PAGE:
The Desk

January 13, 2008

Pushing for Excellence

It was during a period between the end of April to early May 2007 when the incident occurred. Enroute to a destination that was not performing the duties for which it was established, I stopped at a Burger King for breakfast fare and rest. This particular Burger King is located at Martin Luther King, Jr. Boulevard and Western Avenue and it has a mural of Civil Rights Era notables and events. Among the personages represented are images of Cesar Chavez, John and Robert Kennedy, Martin Luther King, Dolores Huerta, and Whitney Young. Some of the events it memorializes are the March on Washington, King’s being awarded the Nobel Peace Prize, and many other significant points in time during that era.

It was interesting to reflect on the images of the people, the acts for which they are remembered, their places in history and that time period in addition to what that time meant to people of color and our United States as a whole. For one who watched as the cavalcade passed before my eyes, as one who walked and survived those tumultuous times, who stood for the life that they strove to achieve for all, it was uplifting to see the mural. But I wondered how many youth of today understand what it means and those it represents.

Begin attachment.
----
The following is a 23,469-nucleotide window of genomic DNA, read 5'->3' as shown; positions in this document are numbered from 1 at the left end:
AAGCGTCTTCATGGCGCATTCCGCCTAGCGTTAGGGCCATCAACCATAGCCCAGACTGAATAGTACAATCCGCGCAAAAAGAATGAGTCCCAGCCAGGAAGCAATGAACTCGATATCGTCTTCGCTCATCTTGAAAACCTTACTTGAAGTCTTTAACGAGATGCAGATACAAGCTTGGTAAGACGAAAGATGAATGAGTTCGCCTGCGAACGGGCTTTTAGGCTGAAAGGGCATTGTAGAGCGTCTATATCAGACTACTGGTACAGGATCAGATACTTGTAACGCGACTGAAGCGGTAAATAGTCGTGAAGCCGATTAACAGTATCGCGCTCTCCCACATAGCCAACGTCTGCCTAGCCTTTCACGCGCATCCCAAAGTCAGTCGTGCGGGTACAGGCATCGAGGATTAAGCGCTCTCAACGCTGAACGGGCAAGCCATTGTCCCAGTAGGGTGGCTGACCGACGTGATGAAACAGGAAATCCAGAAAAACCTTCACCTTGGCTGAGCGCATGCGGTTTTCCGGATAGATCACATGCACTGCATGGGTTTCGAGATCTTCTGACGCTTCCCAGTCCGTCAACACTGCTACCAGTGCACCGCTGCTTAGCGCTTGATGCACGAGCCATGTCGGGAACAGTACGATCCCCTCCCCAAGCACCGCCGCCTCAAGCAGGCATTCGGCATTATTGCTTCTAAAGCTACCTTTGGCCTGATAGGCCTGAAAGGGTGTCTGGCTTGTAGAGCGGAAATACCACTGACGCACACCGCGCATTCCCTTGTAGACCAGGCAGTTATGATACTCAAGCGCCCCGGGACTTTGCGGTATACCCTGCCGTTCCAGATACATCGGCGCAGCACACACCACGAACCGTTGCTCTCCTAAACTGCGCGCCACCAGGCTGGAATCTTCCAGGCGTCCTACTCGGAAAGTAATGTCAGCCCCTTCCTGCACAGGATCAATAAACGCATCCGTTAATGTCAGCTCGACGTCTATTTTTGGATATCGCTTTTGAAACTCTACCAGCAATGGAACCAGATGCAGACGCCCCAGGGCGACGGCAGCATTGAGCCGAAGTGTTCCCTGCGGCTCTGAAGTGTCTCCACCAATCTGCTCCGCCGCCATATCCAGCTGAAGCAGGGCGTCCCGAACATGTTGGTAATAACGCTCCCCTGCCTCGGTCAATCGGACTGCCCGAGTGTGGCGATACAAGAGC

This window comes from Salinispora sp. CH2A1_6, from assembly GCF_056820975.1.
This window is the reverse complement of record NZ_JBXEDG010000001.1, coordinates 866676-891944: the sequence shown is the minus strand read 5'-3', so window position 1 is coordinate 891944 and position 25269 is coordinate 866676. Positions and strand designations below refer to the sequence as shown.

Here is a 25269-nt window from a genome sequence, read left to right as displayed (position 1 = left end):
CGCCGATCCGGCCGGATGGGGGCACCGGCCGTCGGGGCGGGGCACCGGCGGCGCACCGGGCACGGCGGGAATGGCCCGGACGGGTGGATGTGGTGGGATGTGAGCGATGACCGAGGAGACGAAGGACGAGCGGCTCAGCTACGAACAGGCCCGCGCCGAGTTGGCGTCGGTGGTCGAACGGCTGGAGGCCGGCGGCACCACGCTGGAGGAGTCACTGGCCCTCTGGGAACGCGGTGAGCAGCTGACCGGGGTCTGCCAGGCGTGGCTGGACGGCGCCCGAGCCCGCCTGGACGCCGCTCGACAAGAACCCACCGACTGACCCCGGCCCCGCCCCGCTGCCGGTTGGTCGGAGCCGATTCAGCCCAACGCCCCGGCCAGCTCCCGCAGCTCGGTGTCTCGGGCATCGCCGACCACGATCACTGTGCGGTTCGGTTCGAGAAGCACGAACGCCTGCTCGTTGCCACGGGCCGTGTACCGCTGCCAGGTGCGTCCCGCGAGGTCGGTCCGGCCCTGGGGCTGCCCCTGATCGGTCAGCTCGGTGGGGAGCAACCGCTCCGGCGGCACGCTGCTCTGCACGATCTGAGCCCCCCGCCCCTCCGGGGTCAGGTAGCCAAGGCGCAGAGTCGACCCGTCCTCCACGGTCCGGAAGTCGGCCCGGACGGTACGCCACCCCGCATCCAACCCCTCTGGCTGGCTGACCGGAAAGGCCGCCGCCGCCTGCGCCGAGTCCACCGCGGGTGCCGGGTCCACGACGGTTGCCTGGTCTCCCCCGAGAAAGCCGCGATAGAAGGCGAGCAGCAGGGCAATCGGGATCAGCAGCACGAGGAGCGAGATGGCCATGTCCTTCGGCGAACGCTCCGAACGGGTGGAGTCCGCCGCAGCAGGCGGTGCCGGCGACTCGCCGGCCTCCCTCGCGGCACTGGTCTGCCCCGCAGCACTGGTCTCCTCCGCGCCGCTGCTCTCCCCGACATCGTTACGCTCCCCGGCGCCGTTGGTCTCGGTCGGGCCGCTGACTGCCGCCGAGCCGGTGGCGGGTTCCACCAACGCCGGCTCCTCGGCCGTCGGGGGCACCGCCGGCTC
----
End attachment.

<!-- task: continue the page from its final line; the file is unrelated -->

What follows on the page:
By then, a young boy of about ten years came into the restaurant. He began to notice the mural and it seemed safe to venture the question, “Do you know who any of those people are or what they did?” He understood that there was a Civil Rights era wherein people such as Martin Luther King, Jr., Cesar Chavez, John and Robert Kennedy had roles. He only knew the history of two — King and Chavez. The reason for that was he had just learned about them in school the week before we met. And it was okay that he at least knew those two. It was a start.

Together we looked at the representation of King’s being awarded the Nobel prize. I explained the significance of the prize to him and the various categories for which people can win. But I omitted little pieces of information — some intentionally and some because I simply did not know it. I asked the boy to look up for me what must be done to become eligible for the Nobel prize, the amount of the purse, and the categories. I then gave him my business card and asked him to email me with the information.